Me, I like puzzles and games, though I'm very often stumped by them. Tara and I did a walk through in Uru, everything already solved. I thank the hard work of those archeologists, who solved so many secrets of the D'nai -- so we didn't have to.
Likewise hats off to mathematicians of old, arithmeticians, algebraists, number jugglers, snake charmers... of many bygone eras. We started out so much further ahead, my generation did, and yours too, if yours is after mine -- or so you'd have a right to expect, given work done in the interim.
Martin Gardner was great. I love Vos Savant as well (she really *pisses* em off -- in a way I find hilarious).
I think some of these traditionalist curricula are too lacking in playful puzzle solving. But the constructionists are often much worse: nothing's even been constructed yet (the kids are supposed to be incredibly inventive and original) so not even the traditional story problems get addressed.
It's about what you're *for* not what you're against. No one will remember you for what you merely attacked. Somehow, women seem quicker to pick up on that (not too wrong for a stereotype I trust).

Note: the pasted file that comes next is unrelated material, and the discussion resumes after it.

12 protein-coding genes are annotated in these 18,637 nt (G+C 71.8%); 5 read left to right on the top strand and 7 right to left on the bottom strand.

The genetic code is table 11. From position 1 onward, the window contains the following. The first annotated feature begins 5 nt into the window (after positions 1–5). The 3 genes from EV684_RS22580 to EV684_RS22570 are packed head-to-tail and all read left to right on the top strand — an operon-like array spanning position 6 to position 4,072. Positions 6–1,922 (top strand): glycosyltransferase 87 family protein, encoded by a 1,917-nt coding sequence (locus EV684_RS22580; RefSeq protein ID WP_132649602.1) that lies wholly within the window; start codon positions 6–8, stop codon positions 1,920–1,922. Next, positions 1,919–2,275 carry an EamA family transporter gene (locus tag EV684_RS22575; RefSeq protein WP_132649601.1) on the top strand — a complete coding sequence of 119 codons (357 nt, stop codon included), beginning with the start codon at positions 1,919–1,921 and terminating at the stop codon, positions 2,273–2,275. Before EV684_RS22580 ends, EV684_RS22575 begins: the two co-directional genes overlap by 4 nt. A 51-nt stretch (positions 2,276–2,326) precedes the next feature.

Do ya'll remember the story of John Saxon? He dared to include elves and fairies in his story problems until the Puritans complained. Here's this retired military guy, home from the wars, ready to share mathematics with the nation's children and what does he find?: that he's in an alien country, a stranger in a strange land, one wherein parents might cast stones at your car, should your math text dare to mention either Frodo or Gandalf.
Math and fantasy were set apart by a Great Wall. It was wrong. We smashed it down. Everyone stood to benefit.
================================================================= 4D Solutions: A Pioneer in Open Source Math through storytelling. Beyond flatland. Math through programming. =================================================================